This is a tour of the National Mall in Washington D.C. The Mall is composed of museums, monuments, memorials, and government buildings. With this map, I want students to be able to explore all of the different aspects of the Mall. If students are not able to physically go there, then they can still see what is around. Or if we are able to plan a trip to the Mall, then we as a class can plan where we want to go and how we will get around.
I believe that this would be a great resource for students when they are learning about American History. Broken up by layers on the map, students can be broken up into groups and they can research different aspects of the mall: the government buildings, monuments and memorials, and museums. Through this research students can deep dive into why these aspects or specific parts are included and why they are important to American History. Each students will become their own expert in the specific part that they research, and can share their findings with the rest of the class.
This map shows important locations for three different artists. I thought this could be a fun, interactive way for students to do a research project! My intent is to have students follow the tours and look at the locations for each artist, then have them choose one to do further research on. This map is more of an interest grabber for the kids, rather than a place for them to solely base their research upon. Eventually, students will create their own map with important places for the artist they chose. I think in the future I could add more artists, or even branch out and do different historical figures. This process made me think more about how I will explain the globe to my students. It’s kind of a strange concept to think about, and I think that this visual of the map will help!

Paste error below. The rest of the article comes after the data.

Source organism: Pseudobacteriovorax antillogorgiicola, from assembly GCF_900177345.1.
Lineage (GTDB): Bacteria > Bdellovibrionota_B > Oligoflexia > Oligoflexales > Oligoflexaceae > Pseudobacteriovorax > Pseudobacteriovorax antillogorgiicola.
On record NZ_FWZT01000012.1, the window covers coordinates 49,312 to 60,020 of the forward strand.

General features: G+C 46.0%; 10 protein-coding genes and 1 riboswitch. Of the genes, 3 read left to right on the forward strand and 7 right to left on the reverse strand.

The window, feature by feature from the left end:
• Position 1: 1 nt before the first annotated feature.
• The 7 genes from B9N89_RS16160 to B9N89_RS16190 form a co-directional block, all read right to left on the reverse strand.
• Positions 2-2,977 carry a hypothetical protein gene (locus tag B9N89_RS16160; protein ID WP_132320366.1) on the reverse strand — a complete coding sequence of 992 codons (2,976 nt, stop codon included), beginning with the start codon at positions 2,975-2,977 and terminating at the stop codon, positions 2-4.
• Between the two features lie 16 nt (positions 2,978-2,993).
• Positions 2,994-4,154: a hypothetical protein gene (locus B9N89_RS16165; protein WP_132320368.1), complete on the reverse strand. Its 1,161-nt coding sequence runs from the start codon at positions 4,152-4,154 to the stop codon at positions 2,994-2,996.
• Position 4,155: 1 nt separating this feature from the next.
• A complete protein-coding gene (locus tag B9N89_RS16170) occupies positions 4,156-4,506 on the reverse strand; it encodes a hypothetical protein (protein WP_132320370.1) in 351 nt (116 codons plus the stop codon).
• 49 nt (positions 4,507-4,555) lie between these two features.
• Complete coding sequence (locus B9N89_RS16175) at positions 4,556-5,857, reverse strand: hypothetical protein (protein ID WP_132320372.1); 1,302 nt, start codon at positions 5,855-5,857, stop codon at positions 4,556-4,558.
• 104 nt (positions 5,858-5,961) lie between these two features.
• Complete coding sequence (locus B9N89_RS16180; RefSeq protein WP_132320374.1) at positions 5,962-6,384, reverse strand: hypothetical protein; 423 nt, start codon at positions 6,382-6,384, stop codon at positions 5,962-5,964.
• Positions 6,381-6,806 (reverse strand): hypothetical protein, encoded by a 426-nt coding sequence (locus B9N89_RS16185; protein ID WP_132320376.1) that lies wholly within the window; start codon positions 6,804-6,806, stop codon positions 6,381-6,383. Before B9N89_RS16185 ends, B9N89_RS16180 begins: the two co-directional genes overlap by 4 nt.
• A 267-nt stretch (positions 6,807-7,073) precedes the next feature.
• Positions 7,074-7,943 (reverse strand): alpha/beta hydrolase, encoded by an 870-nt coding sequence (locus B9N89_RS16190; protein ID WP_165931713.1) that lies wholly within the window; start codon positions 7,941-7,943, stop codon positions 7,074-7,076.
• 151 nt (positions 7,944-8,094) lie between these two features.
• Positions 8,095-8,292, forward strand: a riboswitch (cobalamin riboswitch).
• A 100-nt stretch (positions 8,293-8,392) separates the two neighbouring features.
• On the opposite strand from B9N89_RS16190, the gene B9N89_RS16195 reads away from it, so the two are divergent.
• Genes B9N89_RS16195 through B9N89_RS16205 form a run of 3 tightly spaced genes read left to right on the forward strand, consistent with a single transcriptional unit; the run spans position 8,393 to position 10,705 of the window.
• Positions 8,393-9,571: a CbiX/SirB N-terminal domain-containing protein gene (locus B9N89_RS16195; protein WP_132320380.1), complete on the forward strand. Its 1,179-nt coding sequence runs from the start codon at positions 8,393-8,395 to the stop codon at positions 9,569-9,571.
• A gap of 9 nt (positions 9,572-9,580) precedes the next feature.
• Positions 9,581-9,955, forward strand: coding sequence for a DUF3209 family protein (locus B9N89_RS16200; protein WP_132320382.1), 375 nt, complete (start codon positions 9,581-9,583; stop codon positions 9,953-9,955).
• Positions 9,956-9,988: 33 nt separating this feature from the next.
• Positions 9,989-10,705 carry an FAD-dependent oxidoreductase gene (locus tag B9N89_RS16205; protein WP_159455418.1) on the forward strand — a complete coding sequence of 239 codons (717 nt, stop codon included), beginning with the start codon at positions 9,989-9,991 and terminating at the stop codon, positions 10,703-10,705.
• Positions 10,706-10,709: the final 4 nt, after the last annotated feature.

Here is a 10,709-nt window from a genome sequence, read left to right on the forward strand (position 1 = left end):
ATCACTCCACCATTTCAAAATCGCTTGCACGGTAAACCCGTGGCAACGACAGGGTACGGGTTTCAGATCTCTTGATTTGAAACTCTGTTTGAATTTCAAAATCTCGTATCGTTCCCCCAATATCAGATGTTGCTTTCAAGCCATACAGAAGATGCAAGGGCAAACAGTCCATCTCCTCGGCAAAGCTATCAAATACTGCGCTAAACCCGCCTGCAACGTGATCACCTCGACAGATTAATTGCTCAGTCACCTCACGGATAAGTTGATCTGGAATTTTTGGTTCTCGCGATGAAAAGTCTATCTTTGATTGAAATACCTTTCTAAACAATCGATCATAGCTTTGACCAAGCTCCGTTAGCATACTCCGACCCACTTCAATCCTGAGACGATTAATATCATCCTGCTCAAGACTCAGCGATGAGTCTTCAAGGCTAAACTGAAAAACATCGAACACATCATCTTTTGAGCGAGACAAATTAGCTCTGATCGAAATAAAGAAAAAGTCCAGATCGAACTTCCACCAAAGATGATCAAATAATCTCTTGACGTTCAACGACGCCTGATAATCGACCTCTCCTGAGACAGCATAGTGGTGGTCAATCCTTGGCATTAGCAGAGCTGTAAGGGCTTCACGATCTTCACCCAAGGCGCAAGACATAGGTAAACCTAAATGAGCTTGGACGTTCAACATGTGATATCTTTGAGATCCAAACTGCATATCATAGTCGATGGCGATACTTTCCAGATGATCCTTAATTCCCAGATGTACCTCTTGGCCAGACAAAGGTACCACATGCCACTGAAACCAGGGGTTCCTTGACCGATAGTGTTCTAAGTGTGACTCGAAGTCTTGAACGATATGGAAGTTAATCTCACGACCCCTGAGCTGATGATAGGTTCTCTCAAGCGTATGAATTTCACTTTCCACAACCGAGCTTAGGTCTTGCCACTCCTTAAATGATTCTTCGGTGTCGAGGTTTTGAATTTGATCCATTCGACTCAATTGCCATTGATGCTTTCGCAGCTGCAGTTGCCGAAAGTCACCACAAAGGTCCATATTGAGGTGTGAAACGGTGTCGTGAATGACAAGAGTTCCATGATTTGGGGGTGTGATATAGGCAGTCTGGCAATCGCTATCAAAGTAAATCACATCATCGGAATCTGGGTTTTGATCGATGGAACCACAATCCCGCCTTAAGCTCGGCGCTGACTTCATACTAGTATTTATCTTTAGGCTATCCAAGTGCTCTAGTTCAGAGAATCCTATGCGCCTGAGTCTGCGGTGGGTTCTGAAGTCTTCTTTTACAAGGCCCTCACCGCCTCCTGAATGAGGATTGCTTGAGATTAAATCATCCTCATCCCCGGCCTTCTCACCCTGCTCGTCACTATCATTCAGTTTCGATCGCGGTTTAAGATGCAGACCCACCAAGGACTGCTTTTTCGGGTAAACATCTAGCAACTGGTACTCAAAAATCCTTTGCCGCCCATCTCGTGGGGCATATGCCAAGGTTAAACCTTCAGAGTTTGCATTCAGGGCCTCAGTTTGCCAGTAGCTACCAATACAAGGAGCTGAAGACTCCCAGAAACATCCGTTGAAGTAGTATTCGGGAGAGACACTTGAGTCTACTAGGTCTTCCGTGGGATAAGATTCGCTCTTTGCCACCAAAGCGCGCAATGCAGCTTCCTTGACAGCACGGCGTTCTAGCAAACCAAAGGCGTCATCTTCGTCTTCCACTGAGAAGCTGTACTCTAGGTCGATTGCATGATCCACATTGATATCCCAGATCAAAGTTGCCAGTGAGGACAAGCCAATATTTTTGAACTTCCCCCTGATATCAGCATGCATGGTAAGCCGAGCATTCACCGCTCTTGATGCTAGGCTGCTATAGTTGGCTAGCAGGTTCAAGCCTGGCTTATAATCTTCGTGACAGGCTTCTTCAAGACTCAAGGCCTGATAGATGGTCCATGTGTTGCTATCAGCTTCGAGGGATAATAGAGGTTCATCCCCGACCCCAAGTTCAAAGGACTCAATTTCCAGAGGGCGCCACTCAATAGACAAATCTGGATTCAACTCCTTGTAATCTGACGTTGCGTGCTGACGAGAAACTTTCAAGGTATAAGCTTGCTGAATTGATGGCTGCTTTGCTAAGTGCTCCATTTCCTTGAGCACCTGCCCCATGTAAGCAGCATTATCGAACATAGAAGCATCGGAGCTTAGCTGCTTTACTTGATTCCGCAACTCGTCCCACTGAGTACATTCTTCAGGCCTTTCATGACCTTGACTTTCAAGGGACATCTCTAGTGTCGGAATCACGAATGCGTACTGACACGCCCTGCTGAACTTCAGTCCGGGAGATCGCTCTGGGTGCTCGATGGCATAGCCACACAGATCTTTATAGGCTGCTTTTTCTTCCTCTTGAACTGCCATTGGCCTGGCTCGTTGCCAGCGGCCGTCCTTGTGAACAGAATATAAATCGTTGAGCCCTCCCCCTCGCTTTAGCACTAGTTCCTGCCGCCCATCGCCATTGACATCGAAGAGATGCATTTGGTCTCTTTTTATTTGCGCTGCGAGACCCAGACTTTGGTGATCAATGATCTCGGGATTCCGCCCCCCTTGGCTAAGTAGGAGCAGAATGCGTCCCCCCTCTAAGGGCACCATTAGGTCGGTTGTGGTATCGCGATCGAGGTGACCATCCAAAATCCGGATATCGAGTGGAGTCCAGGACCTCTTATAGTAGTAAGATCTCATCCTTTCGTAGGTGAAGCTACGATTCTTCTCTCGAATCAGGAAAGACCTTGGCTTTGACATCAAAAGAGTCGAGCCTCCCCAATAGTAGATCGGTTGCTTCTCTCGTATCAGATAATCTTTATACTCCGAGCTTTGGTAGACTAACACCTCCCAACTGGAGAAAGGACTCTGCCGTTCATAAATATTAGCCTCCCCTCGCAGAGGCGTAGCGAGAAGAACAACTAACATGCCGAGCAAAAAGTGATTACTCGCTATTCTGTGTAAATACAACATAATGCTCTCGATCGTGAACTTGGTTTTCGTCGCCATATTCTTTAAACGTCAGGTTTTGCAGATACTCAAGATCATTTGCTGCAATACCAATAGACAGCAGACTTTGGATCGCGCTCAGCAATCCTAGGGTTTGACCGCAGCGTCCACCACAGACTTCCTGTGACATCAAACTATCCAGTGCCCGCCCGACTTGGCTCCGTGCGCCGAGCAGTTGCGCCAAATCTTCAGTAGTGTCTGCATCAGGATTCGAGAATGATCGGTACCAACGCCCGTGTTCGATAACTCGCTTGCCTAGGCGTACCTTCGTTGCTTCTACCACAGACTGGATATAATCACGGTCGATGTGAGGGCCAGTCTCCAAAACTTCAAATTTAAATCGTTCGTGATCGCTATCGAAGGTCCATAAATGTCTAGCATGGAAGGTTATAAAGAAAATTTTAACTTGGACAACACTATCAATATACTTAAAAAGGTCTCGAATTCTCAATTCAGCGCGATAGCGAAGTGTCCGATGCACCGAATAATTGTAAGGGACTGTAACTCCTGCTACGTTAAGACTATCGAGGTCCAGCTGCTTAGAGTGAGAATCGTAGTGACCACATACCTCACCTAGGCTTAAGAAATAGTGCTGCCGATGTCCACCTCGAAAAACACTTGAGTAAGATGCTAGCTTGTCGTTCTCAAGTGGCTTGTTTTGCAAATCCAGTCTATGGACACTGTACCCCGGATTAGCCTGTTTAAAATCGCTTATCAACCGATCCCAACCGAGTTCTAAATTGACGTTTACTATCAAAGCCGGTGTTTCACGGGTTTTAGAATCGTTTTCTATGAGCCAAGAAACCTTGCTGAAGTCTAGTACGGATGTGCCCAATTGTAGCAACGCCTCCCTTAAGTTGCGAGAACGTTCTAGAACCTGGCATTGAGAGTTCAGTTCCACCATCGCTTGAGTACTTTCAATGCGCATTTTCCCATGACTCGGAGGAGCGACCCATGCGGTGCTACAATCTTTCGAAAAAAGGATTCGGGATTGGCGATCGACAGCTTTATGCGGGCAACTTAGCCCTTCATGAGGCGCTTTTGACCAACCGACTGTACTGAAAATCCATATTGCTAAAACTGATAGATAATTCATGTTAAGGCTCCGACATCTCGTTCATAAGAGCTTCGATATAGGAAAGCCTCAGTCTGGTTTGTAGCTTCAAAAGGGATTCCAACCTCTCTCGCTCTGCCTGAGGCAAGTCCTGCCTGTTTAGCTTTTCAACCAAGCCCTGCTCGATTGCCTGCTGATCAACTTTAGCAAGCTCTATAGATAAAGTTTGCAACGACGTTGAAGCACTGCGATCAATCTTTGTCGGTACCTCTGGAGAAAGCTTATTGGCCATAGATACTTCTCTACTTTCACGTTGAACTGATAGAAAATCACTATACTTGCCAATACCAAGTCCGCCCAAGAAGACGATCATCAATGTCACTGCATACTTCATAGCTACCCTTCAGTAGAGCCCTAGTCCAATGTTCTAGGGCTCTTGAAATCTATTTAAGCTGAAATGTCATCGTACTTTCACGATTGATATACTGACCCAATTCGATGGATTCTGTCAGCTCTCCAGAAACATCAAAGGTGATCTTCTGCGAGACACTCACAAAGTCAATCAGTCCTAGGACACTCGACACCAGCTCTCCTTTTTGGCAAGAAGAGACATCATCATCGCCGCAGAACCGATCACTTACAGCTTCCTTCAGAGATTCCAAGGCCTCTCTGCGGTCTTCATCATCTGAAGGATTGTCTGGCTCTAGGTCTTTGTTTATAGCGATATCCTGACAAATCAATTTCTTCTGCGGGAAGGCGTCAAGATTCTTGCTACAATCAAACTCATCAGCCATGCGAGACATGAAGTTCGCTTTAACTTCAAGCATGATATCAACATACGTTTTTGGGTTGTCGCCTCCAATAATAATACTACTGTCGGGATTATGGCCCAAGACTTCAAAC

This lesson was created for upper elemenatry students to explore the mountain peaks in Washington State. Included in this tour are the four tallest peaks in Washington state along with Mount St. Helens. Each scene has an included point of interest with information about the elevation of the corresponding peak.
Students will be able to observe the mountains and surrounding terrain using online tours. Students may be asked questions posed by teacher or interact in a classroom discussion.
Featured Image: Kranich17
I created a map to showcase some of my favorite science museums in the United States. I haven’t been to most of these museums, however, one day I hope to explore all of them!
I really liked learning how to use MyMaps! I’m definitely going to use this tool to explore cities and places that I visit when I travel.